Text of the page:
If you number of product types is reasonably limited, I'd go with your second solution - one main product table with base attributes and then additional tables for each specific type of product.

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The problem with approach no.2 is that I expect somewhere around ~1000 specializations. There is a hierarchy (1-4 level deep) of categories and end nodes add specialized variables - they accumulate in the order of ~1000 –  Keyframe Mar 19 '09 at 16:16
    
In that case your application might be a candidate for the EAV model. Just keep in mind that if you want to work with specific properties (rather than just say list ALL properties) then it becomes very difficult to work with. –  Tom H. Mar 19 '09 at 19:02

I've been doing this in Oracle.

I had the following tables:

t_class (id RAW(16), parent RAW(16)) -- holds class hierachy.
t_property (class RAW(16), property VARCHAR) -- holds class members.
t_declaration (id RAW(16), class RAW(16)) -- hold GUIDs and types of all class instances
t_instance (id RAW(16), class RAW(16), property VARCHAR2(100), textvalue VARCHAR2(200), intvalue INT, doublevalue DOUBLE, datevalue DATE) -- holds 'common' properties

t_class1 (id RAW(16), amount DOUBLE, source RAW(16), destination RAW(16)) -- holds 'fast' properties for class1.
t_class2 (id RAW(16), comment VARCHAR2(200)) -- holds 'fast' properties for class2
--- etc.

RAW(16) is where Oracle holds GUIDs

If you want to select all properties for an object, you issue:

SELECT  i.*
FROM    (
        SELECT  id 
        FROM    t_class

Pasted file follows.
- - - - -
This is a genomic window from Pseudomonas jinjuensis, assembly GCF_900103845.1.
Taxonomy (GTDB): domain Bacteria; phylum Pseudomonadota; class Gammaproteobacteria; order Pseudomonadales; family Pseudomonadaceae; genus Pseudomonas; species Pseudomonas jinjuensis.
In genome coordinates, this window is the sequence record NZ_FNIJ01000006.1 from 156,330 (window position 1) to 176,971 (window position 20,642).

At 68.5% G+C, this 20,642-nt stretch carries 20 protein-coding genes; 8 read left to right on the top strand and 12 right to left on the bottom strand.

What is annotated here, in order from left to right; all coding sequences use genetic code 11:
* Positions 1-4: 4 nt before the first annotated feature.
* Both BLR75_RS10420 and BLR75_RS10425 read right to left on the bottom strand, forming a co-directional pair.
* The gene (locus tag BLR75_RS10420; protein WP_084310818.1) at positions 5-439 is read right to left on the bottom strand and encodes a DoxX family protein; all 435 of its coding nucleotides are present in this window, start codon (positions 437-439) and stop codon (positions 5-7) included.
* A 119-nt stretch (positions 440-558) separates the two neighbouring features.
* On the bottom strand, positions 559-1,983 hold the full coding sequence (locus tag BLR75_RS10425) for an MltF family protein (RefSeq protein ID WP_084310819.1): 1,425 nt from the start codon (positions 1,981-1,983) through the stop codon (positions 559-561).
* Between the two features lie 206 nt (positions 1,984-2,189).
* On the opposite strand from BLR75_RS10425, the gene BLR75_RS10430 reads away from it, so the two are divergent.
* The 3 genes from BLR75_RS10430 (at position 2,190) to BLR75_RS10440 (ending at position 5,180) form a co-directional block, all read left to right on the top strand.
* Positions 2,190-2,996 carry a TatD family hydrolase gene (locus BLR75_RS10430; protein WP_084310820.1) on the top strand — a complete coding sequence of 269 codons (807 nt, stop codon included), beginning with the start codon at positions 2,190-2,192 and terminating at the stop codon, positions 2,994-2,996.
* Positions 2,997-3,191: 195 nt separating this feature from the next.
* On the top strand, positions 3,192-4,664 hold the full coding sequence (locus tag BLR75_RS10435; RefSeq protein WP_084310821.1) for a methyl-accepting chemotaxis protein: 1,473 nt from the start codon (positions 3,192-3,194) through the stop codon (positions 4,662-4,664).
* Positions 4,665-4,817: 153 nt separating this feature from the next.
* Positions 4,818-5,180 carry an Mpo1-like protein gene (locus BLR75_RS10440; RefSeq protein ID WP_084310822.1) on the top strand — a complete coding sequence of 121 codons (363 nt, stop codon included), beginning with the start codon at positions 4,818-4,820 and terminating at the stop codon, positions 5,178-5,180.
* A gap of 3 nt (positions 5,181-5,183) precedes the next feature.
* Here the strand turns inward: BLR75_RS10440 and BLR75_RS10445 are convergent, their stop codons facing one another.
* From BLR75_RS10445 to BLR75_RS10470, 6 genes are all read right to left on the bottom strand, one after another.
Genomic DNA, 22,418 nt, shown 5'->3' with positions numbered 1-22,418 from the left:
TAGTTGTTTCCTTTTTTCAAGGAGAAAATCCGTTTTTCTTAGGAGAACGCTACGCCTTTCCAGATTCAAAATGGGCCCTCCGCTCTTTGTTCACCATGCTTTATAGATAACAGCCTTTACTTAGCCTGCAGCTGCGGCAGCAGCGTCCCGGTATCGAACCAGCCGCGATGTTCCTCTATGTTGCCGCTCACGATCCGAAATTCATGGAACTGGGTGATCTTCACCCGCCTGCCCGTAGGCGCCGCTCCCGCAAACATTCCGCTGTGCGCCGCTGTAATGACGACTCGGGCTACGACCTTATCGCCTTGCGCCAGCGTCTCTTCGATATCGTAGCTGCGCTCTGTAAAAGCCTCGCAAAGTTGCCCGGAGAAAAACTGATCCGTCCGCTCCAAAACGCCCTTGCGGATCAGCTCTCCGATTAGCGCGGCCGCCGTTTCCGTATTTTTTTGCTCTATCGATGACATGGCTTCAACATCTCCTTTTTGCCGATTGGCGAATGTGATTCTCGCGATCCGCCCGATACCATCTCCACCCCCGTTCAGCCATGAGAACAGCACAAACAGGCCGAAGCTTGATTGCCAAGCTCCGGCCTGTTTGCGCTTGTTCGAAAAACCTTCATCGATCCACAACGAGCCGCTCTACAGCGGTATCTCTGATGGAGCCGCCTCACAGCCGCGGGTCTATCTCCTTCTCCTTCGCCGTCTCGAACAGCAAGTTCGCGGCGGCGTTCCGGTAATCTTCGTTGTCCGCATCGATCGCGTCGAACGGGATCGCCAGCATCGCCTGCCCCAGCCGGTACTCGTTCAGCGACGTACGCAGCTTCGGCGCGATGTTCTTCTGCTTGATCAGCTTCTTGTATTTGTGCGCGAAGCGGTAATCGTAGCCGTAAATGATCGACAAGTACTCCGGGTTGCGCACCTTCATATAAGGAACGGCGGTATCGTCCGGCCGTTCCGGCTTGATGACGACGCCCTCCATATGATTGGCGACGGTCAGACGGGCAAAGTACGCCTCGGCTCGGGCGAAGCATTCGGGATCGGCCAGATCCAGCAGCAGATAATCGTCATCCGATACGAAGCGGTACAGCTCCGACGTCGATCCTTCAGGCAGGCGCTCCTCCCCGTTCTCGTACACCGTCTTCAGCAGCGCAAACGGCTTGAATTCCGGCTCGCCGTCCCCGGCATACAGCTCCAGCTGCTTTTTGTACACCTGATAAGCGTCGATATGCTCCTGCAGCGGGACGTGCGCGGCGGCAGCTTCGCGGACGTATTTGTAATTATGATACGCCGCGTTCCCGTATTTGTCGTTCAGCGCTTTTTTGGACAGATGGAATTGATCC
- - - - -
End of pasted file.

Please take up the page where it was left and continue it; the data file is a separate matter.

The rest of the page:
START WITH
                id = (SELECT class FROM t_declaration WHERE id = :object_id)
        CONNECT BY
                parent = PRIOR id
        ) c
JOIN    property p
ON      p.class = c.id
LEFT JOIN
        t_instance i
ON      i.id = :object_id
        AND i.class = p.class
        AND i.property = p.property

t_property hold stuff you normally don't search on (like, text descriptions etc.)

Fast properties are in fact normal tables you have in the database, to make the queries efficient. They hold values only for the instances of a certain class or its descendants. This is to avoid extra joins.

You don't have to use fast tables and limit all your data to these four tables.

For you task it will look like this (I'll use strings in square brackets instead of GUID's for the sake of brevity):

t_class

id             parent

[ClassItem]    [ClassUnknown]
[ClassMonitor] [ClassItem]
[ClassLCD]     [ClassMonitor]

t_property

class          property

[ClassItem]    price
[ClassItem]    vendor
[ClassItem]    model
[ClassMonitor] size
[ClassLCD]     matrixType

t_declaration

id             class
[1]            [ClassLCD] -- Iiyama ProLite E1700

t_instance  -- I'll put all values into one column, disregarding type (INT, VARCHAR etc)

id             class           property         value

[1]            [ClassItem]     price            $300
[1]            [ClassItem]     vendor           Iiyama
[1]            [ClassItem]     model            ProLite E1700s
[1]            [ClassMonitor]  size             17
[1]            [ClassLCD]      matrixType       TFT

If you need some complex query that searches on, say, size AND matrixType, you may remove them from property and instance and create another table:

t_lcd (id RAW(16), size INT, matrixType VARCHAR2(200))

id             size            matrixType

[1]            17              TFT

and use it to join with other properties instead of t_declaration in the query above.

But this model is viable even without the fast tables.

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hm, so if I understand correctly - you did what I have described as a second solution? separate tables with extra variables for each specialization? –  Keyframe Mar 19 '09 at 15:32
    
Separate table are created only when you need to improve performance (I called them fast properties). I'll update the post and describe it in more detail. –  Quassnoi Mar 19 '09 at 15:35

There is a name for this pattern. It's called "generalization specialization".

If you search on "generalization specialization modeling" you'll get some articles on how to do this. Some of these articles lean towards relational modeling and SQL, while others lean towards object modeling.